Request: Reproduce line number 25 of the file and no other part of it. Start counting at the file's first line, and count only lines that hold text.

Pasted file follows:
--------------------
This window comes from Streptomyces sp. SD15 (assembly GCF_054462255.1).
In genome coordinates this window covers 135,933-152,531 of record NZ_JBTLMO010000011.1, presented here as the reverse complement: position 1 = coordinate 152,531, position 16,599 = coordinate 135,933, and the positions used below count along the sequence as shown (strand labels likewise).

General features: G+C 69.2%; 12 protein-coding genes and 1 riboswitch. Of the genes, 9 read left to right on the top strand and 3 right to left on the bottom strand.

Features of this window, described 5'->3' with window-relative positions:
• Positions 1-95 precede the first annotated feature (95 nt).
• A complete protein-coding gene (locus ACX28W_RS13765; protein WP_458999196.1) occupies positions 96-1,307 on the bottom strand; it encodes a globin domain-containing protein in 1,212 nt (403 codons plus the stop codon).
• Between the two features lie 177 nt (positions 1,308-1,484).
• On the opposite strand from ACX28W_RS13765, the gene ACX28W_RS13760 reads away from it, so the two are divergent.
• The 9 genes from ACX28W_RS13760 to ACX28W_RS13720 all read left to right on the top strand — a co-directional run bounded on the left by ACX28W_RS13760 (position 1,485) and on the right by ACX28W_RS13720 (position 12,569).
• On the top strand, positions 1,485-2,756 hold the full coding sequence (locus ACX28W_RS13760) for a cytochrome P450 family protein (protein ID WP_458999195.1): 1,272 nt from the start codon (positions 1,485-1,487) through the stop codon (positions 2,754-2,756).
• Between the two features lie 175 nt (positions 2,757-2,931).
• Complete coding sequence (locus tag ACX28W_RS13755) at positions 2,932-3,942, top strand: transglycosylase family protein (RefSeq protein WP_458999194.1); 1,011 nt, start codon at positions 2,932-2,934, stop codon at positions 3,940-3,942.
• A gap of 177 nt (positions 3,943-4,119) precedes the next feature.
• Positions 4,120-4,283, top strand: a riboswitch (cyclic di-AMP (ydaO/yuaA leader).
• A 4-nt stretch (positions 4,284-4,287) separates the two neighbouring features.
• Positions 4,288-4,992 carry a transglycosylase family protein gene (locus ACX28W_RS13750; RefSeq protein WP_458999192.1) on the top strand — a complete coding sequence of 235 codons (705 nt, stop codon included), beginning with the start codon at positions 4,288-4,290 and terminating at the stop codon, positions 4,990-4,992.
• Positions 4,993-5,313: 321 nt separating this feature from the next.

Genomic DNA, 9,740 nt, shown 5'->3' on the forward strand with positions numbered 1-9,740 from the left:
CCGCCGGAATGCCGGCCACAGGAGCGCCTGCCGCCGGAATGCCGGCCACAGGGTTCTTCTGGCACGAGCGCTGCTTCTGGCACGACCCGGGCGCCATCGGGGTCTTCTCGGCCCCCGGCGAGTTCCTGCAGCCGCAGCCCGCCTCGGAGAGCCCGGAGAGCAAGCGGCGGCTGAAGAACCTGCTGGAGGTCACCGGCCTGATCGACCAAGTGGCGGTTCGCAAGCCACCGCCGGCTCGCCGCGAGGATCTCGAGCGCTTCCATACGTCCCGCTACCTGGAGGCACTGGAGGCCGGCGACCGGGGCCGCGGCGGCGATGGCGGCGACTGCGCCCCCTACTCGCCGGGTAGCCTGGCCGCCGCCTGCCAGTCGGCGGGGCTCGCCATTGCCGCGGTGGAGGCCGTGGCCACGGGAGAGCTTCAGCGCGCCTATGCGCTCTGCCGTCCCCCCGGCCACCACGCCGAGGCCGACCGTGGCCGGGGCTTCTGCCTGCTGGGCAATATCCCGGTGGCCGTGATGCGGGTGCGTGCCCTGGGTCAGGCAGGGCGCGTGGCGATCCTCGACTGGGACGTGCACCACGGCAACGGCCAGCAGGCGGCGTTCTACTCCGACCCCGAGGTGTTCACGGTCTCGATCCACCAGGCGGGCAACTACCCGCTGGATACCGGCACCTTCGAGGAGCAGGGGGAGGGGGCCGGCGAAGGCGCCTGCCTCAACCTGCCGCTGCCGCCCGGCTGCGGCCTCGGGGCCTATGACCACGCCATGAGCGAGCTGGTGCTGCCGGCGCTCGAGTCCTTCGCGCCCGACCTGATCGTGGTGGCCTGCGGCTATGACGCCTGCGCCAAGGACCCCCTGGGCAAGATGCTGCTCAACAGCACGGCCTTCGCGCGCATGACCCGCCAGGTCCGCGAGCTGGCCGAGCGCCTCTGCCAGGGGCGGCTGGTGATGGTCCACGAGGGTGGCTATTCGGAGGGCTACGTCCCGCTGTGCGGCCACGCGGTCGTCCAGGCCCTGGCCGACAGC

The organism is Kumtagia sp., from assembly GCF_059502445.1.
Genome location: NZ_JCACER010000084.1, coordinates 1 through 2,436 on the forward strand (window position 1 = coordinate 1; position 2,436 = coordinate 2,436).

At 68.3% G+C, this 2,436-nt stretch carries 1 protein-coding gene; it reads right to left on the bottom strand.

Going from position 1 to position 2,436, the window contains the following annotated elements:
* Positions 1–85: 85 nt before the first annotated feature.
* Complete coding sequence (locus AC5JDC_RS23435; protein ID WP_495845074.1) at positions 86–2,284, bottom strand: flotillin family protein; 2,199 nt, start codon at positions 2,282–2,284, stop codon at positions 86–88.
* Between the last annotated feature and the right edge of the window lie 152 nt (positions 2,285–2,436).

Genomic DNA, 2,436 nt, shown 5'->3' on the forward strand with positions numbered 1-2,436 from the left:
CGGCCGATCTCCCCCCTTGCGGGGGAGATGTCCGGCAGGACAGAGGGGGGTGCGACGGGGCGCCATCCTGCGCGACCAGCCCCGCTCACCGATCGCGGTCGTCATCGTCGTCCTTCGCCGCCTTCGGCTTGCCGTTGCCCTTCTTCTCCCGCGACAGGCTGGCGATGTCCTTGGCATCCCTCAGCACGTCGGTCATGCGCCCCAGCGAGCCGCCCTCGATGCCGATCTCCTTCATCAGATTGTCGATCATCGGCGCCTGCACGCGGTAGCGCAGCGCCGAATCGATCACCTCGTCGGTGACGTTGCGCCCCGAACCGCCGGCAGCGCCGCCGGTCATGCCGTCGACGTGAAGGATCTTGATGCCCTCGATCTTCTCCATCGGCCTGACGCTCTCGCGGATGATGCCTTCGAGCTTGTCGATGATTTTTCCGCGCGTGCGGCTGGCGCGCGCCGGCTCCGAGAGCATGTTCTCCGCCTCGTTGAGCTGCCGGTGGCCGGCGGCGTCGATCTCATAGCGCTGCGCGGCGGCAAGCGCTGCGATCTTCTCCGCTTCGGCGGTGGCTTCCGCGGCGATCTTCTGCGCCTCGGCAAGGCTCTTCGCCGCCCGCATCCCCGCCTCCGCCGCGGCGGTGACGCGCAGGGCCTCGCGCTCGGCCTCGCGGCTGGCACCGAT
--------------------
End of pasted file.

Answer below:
* Complete coding sequence (locus AC5JDC_RS23435; protein ID WP_495845074.1) at positions 86–2,284, bottom strand: flotillin family protein; 2,199 nt, start codon at positions 2,282–2,284, stop codon at positions 86–88.